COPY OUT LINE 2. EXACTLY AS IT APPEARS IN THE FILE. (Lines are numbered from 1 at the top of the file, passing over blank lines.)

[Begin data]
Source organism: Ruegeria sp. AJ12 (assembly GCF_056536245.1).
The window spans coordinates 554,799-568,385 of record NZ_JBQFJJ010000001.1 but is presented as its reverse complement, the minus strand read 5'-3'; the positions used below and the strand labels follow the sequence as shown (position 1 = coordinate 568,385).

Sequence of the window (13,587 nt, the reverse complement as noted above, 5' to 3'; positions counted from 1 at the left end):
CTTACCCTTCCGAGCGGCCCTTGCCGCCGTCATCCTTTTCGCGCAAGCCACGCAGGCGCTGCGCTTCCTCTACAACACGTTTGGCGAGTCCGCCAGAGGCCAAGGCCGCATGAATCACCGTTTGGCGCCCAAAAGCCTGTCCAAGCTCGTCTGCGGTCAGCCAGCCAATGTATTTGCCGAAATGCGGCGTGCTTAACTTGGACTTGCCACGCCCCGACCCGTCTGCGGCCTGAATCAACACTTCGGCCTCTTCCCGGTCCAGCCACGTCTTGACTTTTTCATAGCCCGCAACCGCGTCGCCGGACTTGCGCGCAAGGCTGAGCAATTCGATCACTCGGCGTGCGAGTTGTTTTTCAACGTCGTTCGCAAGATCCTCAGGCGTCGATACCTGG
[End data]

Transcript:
The window spans coordinates 554,799-568,385 of record NZ_JBQFJJ010000001.1 but is presented as its reverse complement, the minus strand read 5'-3'; the positions used below and the strand labels follow the sequence as shown (position 1 = coordinate 568,385).